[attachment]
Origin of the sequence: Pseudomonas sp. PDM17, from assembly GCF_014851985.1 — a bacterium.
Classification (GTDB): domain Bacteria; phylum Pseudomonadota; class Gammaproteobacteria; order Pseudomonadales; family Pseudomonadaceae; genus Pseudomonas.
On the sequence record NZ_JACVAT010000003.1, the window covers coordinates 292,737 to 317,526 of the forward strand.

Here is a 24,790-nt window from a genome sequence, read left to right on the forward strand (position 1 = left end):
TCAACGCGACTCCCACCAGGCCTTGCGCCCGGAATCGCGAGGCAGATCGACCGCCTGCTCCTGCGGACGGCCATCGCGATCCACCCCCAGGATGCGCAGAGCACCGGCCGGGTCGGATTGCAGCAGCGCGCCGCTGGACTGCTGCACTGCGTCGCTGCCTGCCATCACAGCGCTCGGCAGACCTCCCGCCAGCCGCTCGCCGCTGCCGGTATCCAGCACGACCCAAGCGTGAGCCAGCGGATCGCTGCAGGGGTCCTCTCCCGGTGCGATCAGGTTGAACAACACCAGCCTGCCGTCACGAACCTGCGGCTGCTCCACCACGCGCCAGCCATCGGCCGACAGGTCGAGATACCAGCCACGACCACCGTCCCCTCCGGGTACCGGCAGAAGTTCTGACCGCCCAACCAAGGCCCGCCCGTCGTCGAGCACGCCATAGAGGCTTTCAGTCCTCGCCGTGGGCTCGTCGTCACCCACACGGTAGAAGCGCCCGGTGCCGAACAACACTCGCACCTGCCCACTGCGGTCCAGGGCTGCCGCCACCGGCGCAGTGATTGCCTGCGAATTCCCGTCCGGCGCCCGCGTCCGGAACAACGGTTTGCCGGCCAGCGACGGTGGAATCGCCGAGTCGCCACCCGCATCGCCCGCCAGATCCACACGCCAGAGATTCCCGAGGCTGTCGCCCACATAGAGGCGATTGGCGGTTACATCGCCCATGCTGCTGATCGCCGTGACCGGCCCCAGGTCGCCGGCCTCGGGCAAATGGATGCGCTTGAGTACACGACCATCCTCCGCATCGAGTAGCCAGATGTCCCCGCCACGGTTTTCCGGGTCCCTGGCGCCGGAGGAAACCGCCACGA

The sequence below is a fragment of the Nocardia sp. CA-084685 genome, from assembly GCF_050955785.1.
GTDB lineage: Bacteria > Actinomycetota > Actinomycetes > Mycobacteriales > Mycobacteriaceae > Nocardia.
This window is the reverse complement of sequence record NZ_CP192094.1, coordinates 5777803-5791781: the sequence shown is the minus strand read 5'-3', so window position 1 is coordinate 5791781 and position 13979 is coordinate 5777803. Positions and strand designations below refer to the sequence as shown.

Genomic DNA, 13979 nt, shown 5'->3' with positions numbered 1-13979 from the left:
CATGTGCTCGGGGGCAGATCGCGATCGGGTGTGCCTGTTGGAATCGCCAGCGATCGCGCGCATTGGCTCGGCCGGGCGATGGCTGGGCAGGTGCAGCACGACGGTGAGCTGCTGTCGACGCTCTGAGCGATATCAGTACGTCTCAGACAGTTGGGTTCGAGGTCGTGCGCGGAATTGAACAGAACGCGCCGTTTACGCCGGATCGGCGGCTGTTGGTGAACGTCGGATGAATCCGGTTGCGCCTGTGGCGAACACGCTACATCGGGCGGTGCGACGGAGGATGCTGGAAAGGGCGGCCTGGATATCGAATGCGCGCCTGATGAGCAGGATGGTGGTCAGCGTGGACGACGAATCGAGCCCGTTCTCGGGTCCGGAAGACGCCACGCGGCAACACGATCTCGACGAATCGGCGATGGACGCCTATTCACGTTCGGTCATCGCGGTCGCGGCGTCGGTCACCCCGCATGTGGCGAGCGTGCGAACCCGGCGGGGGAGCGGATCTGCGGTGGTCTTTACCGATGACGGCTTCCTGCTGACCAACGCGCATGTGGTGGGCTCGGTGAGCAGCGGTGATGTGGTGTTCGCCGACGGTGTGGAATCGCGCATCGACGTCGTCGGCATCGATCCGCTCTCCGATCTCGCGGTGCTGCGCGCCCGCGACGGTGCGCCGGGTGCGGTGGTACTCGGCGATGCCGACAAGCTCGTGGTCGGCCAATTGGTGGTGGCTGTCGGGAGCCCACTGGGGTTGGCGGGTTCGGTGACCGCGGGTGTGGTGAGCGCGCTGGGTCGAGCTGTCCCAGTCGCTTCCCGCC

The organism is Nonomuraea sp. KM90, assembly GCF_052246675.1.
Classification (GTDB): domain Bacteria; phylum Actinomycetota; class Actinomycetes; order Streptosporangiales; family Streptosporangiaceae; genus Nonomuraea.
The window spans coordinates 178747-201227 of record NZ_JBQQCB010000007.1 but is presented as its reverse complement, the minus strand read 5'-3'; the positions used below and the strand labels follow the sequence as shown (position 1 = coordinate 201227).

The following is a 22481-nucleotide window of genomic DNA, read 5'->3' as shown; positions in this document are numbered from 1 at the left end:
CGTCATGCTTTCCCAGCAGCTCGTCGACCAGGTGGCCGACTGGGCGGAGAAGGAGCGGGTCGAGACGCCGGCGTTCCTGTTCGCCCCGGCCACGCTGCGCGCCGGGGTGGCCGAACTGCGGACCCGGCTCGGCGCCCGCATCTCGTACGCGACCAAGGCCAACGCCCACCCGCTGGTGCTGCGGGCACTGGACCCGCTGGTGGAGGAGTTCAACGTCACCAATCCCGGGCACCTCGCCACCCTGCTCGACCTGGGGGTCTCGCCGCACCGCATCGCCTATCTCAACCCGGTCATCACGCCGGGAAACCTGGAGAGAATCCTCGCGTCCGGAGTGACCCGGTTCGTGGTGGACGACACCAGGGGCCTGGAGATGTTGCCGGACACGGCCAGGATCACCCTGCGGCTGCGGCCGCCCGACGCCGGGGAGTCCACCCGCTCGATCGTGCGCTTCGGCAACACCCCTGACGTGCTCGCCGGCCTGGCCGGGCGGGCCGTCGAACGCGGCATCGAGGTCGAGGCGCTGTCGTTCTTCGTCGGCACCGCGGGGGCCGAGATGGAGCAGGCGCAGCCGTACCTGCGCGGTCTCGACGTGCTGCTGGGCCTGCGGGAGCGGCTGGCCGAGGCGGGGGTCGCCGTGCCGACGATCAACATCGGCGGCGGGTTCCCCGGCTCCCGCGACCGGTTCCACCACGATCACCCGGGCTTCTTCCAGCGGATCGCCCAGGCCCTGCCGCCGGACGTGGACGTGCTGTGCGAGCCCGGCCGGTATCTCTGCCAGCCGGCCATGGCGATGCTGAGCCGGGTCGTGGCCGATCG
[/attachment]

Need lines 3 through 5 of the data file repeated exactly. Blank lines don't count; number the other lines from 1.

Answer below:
On the sequence record NZ_JACVAT010000003.1, the window covers coordinates 292,737 to 317,526 of the forward strand.

Here is a 24,790-nt window from a genome sequence, read left to right on the forward strand (position 1 = left end):
TCAACGCGACTCCCACCAGGCCTTGCGCCCGGAATCGCGAGGCAGATCGACCGCCTGCTCCTGCGGACGGCCATCGCGATCCACCCCCAGGATGCGCAGAGCACCGGCCGGGTCGGATTGCAGCAGCGCGCCGCTGGACTGCTGCACTGCGTCGCTGCCTGCCATCACAGCGCTCGGCAGACCTCCCGCCAGCCGCTCGCCGCTGCCGGTATCCAGCACGACCCAAGCGTGAGCCAGCGGATCGCTGCAGGGGTCCTCTCCCGGTGCGATCAGGTTGAACAACACCAGCCTGCCGTCACGAACCTGCGGCTGCTCCACCACGCGCCAGCCATCGGCCGACAGGTCGAGATACCAGCCACGACCACCGTCCCCTCCGGGTACCGGCAGAAGTTCTGACCGCCCAACCAAGGCCCGCCCGTCGTCGAGCACGCCATAGAGGCTTTCAGTCCTCGCCGTGGGCTCGTCGTCACCCACACGGTAGAAGCGCCCGGTGCCGAACAACACTCGCACCTGCCCACTGCGGTCCAGGGCTGCCGCCACCGGCGCAGTGATTGCCTGCGAATTCCCGTCCGGCGCCCGCGTCCGGAACAACGGTTTGCCGGCCAGCGACGGTGGAATCGCCGAGTCGCCACCCGCATCGCCCGCCAGATCCACACGCCAGAGATTCCCGAGGCTGTCGCCCACATAGAGGCGATTGGCGGTTACATCGCCCATGCTGCTGATCGCCGTGACCGGCCCCAGGTCGCCGGCCTCGGGCAAATGGATGCGCTTGAGTACACGACCATCCTCCGCATCGAGTAGCCAGATGTCCCCGCCACGGTTTTCCGGGTCCCTGGCGCCGGAGGAAACCGCCACGA